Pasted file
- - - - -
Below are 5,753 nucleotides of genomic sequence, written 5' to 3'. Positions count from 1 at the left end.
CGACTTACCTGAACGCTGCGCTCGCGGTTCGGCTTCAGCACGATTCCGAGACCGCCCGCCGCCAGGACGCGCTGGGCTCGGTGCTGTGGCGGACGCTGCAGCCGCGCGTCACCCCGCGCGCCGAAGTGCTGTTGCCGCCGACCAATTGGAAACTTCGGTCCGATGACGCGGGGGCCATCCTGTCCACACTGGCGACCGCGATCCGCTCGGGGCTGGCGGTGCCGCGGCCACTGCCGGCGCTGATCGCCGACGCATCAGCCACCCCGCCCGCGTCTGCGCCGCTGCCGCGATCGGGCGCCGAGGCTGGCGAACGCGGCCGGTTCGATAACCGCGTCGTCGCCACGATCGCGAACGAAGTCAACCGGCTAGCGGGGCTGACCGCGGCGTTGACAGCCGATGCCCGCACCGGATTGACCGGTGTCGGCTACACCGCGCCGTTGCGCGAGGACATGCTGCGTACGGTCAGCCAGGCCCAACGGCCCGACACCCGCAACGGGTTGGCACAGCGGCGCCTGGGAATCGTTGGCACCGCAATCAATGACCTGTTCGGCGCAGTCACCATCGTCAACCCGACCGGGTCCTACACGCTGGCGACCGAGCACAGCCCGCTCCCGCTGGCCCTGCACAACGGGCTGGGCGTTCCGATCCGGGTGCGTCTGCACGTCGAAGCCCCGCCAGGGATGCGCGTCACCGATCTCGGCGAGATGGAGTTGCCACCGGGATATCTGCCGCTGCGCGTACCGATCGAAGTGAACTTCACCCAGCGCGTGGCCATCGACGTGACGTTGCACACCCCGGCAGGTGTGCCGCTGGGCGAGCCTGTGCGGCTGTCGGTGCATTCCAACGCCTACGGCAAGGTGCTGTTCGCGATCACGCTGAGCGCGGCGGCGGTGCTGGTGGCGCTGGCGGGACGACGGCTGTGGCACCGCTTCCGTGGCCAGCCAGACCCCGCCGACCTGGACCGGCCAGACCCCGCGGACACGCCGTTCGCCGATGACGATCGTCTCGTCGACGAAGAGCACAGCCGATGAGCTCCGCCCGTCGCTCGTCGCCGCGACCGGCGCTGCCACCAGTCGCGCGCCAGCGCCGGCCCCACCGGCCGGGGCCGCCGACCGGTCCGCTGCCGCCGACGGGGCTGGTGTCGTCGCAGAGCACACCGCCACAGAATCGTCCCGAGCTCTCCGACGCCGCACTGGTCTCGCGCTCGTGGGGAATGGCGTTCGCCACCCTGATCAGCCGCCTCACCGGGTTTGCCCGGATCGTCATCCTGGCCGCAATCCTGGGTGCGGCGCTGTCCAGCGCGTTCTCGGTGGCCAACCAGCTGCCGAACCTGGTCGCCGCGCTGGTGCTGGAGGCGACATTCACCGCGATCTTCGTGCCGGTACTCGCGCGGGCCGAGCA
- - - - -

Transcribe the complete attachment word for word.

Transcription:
Below are 5,753 nucleotides of genomic sequence, written 5' to 3'. Positions count from 1 at the left end.
CGACTTACCTGAACGCTGCGCTCGCGGTTCGGCTTCAGCACGATTCCGAGACCGCCCGCCGCCAGGACGCGCTGGGCTCGGTGCTGTGGCGGACGCTGCAGCCGCGCGTCACCCCGCGCGCCGAAGTGCTGTTGCCGCCGACCAATTGGAAACTTCGGTCCGATGACGCGGGGGCCATCCTGTCCACACTGGCGACCGCGATCCGCTCGGGGCTGGCGGTGCCGCGGCCACTGCCGGCGCTGATCGCCGACGCATCAGCCACCCCGCCCGCGTCTGCGCCGCTGCCGCGATCGGGCGCCGAGGCTGGCGAACGCGGCCGGTTCGATAACCGCGTCGTCGCCACGATCGCGAACGAAGTCAACCGGCTAGCGGGGCTGACCGCGGCGTTGACAGCCGATGCCCGCACCGGATTGACCGGTGTCGGCTACACCGCGCCGTTGCGCGAGGACATGCTGCGTACGGTCAGCCAGGCCCAACGGCCCGACACCCGCAACGGGTTGGCACAGCGGCGCCTGGGAATCGTTGGCACCGCAATCAATGACCTGTTCGGCGCAGTCACCATCGTCAACCCGACCGGGTCCTACACGCTGGCGACCGAGCACAGCCCGCTCCCGCTGGCCCTGCACAACGGGCTGGGCGTTCCGATCCGGGTGCGTCTGCACGTCGAAGCCCCGCCAGGGATGCGCGTCACCGATCTCGGCGAGATGGAGTTGCCACCGGGATATCTGCCGCTGCGCGTACCGATCGAAGTGAACTTCACCCAGCGCGTGGCCATCGACGTGACGTTGCACACCCCGGCAGGTGTGCCGCTGGGCGAGCCTGTGCGGCTGTCGGTGCATTCCAACGCCTACGGCAAGGTGCTGTTCGCGATCACGCTGAGCGCGGCGGCGGTGCTGGTGGCGCTGGCGGGACGACGGCTGTGGCACCGCTTCCGTGGCCAGCCAGACCCCGCCGACCTGGACCGGCCAGACCCCGCGGACACGCCGTTCGCCGATGACGATCGTCTCGTCGACGAAGAGCACAGCCGATGAGCTCCGCCCGTCGCTCGTCGCCGCGACCGGCGCTGCCACCAGTCGCGCGCCAGCGCCGGCCCCACCGGCCGGGGCCGCCGACCGGTCCGCTGCCGCCGACGGGGCTGGTGTCGTCGCAGAGCACACCGCCACAGAATCGTCCCGAGCTCTCCGACGCCGCACTGGTCTCGCGCTCGTGGGGAATGGCGTTCGCCACCCTGATCAGCCGCCTCACCGGGTTTGCCCGGATCGTCATCCTGGCCGCAATCCTGGGTGCGGCGCTGTCCAGCGCGTTCTCGGTGGCCAACCAGCTGCCGAACCTGGTCGCCGCGCTGGTGCTGGAGGCGACATTCACCGCGATCTTCGTGCCGGTACTCGCGCGGGCCGAGCA